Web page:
Breakpoint 2009 - From a Breakpoint TV point of view

Watched and Written, all the way from Argentina, by Akira
Prologue written by Magic


Streams to follow a demoparty are pretty common these days. While started to make some quality streams years ago other parties just created their own streams or TV channels. Like Assembly, The Gathering or Breakpoint. Or in case of some smaller parties just an unsteady webcam updated every 20 seconds. :) The scene is getting older. Sceners have other priorities and thus can't go to a scene party or just have grown out of doing so. Wife and kids don't let them go, or they have simply left the scene. But this doesn't mean they don't watch a live stream, for example at easter! While the PC demo competition had the usual quantity at Breakpoint 2009 the quality was arguably lower than what the scene was used to. Perhaps because the scene got older and sceners have less time to spend on working on some good production? Breakpoint 2010 is already around the corner. Perhaps because it's the last edition we can expect a better PC demo competition? The future will tell soon. (Or already has when you read this after Breakpoint 2010. :)) Anyway, Akira, a fellow all the way from Argentina, wrote about Breakpoint 2009 what he watched and saw in the stream. You can read it now. Enjoy, folks!

Breakpoint 2009 - From a Breakpoint TV point of view

Amiga 4k:

This year's Breakpoint brought a surprise: an unimagined number of Amiga productions entered the many competitions. The Amiga scene is not very active at the moment so this was a welcome and refreshing thing for me at BP09 and I hope more activity is going to be seen in one of my favourite platforms. The 4KB competition on Amiga was pretty amazing to me. Seeing what these people can do with only 4 kilobytes of executable is pretty amazing. This competition has become the new step of "eliteness" on the demoscene, taking the gauntlet from the 64K compo, which used to be the top of the pops until recently.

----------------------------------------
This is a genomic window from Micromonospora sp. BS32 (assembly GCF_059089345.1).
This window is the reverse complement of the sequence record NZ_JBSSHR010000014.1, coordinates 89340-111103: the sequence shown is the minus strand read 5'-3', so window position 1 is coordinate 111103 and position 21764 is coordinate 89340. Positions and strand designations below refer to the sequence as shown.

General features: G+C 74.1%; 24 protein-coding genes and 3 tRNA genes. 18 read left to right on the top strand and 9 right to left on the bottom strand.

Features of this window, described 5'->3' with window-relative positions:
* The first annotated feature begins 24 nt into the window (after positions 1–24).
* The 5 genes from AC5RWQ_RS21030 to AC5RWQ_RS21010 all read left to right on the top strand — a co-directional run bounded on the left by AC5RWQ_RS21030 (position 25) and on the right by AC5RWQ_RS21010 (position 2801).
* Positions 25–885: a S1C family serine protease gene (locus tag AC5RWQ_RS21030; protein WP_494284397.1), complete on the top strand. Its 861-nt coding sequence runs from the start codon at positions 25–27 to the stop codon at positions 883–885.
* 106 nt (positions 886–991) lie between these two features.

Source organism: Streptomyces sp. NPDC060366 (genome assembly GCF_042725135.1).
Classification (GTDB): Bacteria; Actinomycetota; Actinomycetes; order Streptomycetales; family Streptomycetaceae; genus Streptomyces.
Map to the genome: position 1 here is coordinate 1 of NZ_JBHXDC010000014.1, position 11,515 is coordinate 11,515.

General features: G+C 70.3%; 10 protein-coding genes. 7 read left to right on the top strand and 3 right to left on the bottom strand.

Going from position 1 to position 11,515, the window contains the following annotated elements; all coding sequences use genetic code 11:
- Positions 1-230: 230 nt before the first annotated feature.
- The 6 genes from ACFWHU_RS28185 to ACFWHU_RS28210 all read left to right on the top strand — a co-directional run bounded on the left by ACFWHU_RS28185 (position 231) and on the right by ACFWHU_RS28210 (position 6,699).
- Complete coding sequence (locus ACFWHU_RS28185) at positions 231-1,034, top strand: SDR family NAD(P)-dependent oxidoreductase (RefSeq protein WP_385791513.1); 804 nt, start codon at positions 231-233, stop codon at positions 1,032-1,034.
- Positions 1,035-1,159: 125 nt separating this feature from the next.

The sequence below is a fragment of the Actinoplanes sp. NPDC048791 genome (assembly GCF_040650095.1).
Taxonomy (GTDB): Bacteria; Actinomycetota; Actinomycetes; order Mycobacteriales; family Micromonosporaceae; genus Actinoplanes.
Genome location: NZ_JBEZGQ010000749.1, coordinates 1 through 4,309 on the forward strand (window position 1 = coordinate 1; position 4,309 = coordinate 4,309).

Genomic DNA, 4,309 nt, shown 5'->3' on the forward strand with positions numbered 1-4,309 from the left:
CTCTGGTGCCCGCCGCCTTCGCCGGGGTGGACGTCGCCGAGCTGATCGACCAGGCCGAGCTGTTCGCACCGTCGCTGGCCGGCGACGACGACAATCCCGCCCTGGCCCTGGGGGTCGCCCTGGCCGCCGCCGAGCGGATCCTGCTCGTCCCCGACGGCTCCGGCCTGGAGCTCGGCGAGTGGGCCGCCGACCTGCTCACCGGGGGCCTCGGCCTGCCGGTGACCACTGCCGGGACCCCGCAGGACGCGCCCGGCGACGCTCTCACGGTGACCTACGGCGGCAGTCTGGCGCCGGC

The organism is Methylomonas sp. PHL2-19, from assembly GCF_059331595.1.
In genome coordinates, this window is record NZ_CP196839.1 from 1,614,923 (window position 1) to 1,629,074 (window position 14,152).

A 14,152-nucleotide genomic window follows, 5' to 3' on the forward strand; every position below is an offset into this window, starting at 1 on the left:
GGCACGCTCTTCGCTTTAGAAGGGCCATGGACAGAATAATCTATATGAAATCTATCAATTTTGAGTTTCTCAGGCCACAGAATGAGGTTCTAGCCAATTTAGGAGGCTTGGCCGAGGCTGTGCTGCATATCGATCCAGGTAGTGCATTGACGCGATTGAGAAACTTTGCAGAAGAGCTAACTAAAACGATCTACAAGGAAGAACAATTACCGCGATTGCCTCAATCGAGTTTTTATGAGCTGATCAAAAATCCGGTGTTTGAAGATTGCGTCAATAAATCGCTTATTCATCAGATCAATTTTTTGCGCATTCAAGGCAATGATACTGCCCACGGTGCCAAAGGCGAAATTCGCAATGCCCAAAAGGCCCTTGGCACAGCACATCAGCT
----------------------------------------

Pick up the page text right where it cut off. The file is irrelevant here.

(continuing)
Winner of the compo, and my personal pick, was Luminagia by The Loonies.

Amiga 64K Demo:

Another surprise compo with lots of cool entries, this year Amiga has shone among other platforms at Breakpoint! The winner Superkewl by Supergroup was pretty fab, even though I liked a bit more my honorary mention, Umbilicus Mundi by Software Failure.

My favourite in this category attained a second place. It runs on an Amiga 500 (!) and has brilliant design coupled by a very cool CHIPTUNE (a real one, motherfuckers).

Check out Wasted Years by Moods Plateau.

Amiga Demo:

A surprising number of entries (9) on this category, the winner of it was my favourite and also probably the best demo of all competitions among all platforms. It's a great demo, but let me remark, though, the fact that the Amiga categories shone through on this Breakpoint was also due to a very low quality on PC productions. I hope next year this changes.

A deserved second spot for Lightshaft by Elude, if only for the technicalities, I still thought it was more of the same after their winning demo Solliloquy of last year's Amiga compo. Cathode by Unique was pretty ok too.

No match, in my opinion, for the winner, the punk-rocking demo Jesus Christ Motocross by Nature & Traktor.

C64 Demo:

A disappointing category for me since I expected a bigger amount of releases and more quality. Still, the top two demos stood away from the rest and are worth a mention. Unfortunately unfinished, Salute! by Resource showed some promising effects, good design and a very pleasant soundtrack from Linus.